KIDDOS: American Girl

American Girl started in 1986 with a line of historical character dolls, all hailing from different races and nationalities. Each 'girl' was nine-years-old and lived in a different era of American history. They were 18" dolls that came with a storybook (and, later, a line of storybooks) telling stories about our country's history and that girl's place in it. The dolls were such a big hit (despite their outrageous price tag at over $100 per doll), that in 1995 the company expanded their doll collection and included accessories. Mattel bought the company in 1998.

I admit, I was a bit skeptical of these dolls for several reasons, one being their pricetag was so high, but after Lucy got Julie, a girl growing up in San Francisco in the 1970s with divorced hippie parents, I changed my mind. We have now read all seven books in Julie's collection and I like reading them with Lucy. The books share some of the history of the time period and got Lucy interested in what was happening then, so much so that we ended up researching more about political movements and women's rights. Also, the 'girls' often overcome some sort of adversity in a positive way, which is always a good lesson for our daughters to hear.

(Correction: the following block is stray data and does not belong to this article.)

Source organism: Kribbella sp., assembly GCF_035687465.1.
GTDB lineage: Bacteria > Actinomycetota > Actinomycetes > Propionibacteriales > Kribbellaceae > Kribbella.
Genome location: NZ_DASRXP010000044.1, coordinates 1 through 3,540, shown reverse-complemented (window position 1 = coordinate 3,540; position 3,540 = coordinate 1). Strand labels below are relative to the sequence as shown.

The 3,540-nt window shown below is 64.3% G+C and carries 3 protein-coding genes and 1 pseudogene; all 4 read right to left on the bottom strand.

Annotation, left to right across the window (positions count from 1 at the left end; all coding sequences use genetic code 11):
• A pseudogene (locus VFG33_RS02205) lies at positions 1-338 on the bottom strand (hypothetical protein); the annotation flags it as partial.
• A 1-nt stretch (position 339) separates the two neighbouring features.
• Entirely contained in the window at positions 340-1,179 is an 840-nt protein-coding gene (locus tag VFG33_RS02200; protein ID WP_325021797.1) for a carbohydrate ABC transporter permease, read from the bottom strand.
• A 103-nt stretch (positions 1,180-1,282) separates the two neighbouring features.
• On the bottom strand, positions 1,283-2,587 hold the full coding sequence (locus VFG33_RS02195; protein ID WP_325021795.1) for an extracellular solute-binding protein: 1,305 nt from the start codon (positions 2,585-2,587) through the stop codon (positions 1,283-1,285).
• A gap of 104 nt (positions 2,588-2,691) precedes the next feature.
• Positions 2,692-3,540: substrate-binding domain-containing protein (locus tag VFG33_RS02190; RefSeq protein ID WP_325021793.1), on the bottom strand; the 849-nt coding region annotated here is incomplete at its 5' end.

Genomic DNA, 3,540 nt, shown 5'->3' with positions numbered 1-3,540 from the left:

Alice recently got a Bitty Baby, American Girl's line of baby dolls for 3-6 year olds. While cute, they aren't really that interesting, as they don't come with a name or a specific story. I didn't purchase either of these dolls or their expensive accompanying accessories (Grandma did). The dolls are standard 18" dolls, though, so you can easily find less expensive clothing at thrift stores, craft fairs, and places like Target. We've made some fun 'bedrooms' for the dolls with stuff we already have, and I made a great haul of 1970s bellbottoms and praire-style dresses for Julie at an antique shop in Idaho Falls recently. The accompanying American Girl books and movies are all available at our local library and are pretty well done, in my opinion. It's been fun to explore American history with Lucy this way, through dolls and play, something she can relate to.